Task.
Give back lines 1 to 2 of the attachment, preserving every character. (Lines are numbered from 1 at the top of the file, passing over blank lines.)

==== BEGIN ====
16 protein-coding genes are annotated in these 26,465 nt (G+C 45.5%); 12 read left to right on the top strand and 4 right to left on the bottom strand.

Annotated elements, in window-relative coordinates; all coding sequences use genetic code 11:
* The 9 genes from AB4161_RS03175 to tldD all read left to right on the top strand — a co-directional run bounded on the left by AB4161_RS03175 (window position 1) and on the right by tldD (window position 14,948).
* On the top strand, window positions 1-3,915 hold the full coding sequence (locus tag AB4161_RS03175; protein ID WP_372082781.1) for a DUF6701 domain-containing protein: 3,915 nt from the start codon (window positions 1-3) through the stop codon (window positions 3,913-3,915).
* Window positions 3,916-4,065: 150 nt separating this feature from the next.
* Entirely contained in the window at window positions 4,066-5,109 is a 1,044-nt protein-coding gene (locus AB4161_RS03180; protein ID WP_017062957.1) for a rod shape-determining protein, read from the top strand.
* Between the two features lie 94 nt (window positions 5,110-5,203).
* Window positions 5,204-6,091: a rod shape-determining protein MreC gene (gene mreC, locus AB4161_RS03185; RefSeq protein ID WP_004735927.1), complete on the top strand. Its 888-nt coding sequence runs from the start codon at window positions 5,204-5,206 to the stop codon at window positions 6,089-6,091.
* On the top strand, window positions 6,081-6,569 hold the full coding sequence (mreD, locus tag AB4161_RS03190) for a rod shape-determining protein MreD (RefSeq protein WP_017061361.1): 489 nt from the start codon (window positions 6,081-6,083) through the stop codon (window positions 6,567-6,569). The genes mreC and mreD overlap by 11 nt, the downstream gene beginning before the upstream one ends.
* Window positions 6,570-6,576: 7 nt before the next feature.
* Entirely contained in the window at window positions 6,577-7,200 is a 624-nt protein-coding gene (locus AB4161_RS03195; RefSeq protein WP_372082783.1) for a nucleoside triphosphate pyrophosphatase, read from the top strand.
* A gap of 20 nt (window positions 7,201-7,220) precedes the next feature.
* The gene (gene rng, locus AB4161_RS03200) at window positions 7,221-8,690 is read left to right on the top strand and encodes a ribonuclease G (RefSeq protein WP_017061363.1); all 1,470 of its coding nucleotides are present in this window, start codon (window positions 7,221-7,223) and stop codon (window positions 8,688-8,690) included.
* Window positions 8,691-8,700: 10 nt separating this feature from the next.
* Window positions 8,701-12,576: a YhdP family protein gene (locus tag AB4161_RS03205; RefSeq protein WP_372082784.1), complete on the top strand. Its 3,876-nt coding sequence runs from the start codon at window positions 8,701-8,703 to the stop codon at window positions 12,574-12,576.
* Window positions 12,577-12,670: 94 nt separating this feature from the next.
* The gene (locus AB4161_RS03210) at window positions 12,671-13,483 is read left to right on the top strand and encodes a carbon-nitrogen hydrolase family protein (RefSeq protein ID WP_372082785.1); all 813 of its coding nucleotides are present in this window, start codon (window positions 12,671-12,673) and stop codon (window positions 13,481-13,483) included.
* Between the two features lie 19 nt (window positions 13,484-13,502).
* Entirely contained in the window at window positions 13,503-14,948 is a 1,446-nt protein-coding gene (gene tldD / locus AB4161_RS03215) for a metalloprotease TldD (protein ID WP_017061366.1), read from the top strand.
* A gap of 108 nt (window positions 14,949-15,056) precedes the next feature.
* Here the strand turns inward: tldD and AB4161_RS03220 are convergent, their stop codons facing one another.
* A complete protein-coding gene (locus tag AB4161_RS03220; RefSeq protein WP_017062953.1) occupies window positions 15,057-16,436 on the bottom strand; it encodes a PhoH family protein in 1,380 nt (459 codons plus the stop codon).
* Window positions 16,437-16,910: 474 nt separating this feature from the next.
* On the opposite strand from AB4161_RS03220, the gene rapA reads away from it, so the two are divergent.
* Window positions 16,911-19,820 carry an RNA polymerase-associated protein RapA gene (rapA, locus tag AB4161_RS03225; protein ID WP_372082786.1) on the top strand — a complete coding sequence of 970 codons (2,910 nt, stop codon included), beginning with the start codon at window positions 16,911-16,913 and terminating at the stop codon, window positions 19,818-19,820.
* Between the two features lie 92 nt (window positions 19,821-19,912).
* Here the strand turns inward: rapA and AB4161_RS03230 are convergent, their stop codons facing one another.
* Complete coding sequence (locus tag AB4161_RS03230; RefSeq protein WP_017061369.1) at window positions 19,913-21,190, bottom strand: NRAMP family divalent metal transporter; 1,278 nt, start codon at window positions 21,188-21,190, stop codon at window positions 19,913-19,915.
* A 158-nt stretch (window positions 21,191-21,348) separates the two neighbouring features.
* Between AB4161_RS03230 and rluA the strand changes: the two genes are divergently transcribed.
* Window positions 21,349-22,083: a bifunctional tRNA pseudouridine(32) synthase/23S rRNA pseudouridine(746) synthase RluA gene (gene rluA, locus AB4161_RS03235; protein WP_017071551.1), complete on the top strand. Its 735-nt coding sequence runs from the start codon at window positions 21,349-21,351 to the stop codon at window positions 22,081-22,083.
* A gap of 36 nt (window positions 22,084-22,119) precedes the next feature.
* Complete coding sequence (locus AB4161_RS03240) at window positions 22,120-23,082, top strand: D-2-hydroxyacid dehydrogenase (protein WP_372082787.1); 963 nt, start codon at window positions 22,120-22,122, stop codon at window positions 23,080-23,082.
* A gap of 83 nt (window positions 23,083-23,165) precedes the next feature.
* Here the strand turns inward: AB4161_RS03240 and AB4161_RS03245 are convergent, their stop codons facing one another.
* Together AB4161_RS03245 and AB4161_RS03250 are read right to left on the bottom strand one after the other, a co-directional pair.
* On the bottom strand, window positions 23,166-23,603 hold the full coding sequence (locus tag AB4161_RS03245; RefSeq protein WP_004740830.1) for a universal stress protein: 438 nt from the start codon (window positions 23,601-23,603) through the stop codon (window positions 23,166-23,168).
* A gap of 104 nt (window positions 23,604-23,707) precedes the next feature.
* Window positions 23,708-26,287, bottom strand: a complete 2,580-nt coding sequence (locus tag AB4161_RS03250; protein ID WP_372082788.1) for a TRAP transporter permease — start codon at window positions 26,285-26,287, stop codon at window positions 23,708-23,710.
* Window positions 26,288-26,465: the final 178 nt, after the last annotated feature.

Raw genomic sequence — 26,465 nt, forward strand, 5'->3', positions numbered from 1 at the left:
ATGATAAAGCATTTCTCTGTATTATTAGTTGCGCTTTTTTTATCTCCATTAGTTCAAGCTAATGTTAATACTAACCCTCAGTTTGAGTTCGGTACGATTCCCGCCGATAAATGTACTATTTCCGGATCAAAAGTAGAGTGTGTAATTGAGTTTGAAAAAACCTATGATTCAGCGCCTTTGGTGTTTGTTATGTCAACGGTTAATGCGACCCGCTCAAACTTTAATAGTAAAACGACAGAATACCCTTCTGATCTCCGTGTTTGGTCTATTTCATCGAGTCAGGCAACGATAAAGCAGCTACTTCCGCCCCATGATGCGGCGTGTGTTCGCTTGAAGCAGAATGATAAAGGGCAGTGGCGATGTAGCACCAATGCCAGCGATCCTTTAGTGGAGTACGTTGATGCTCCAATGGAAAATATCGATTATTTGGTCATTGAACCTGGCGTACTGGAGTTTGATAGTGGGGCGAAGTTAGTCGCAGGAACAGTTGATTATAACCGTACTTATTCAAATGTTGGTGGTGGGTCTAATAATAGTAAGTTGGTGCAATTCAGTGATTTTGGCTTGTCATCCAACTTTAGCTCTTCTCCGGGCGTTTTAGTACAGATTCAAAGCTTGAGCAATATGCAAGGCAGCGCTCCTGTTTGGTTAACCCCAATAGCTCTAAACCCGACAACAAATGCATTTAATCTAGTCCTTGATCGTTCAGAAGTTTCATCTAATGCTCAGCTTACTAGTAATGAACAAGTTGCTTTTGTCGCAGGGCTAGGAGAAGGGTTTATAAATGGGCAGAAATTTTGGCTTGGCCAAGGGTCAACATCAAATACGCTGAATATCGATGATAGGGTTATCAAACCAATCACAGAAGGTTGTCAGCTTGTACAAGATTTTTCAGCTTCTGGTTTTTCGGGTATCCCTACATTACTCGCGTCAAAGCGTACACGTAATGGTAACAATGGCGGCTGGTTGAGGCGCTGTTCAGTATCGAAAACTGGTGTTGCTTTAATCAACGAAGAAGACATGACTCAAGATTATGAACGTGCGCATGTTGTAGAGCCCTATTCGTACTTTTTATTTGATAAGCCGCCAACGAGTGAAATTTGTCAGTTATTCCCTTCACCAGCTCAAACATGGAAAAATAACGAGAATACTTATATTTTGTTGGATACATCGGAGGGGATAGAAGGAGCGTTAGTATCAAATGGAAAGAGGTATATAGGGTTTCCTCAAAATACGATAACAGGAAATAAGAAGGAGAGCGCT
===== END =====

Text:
16 protein-coding genes are annotated in these 26,465 nt (G+C 45.5%); 12 read left to right on the top strand and 4 right to left on the bottom strand.

Annotated elements, in window-relative coordinates; all coding sequences use genetic code 11: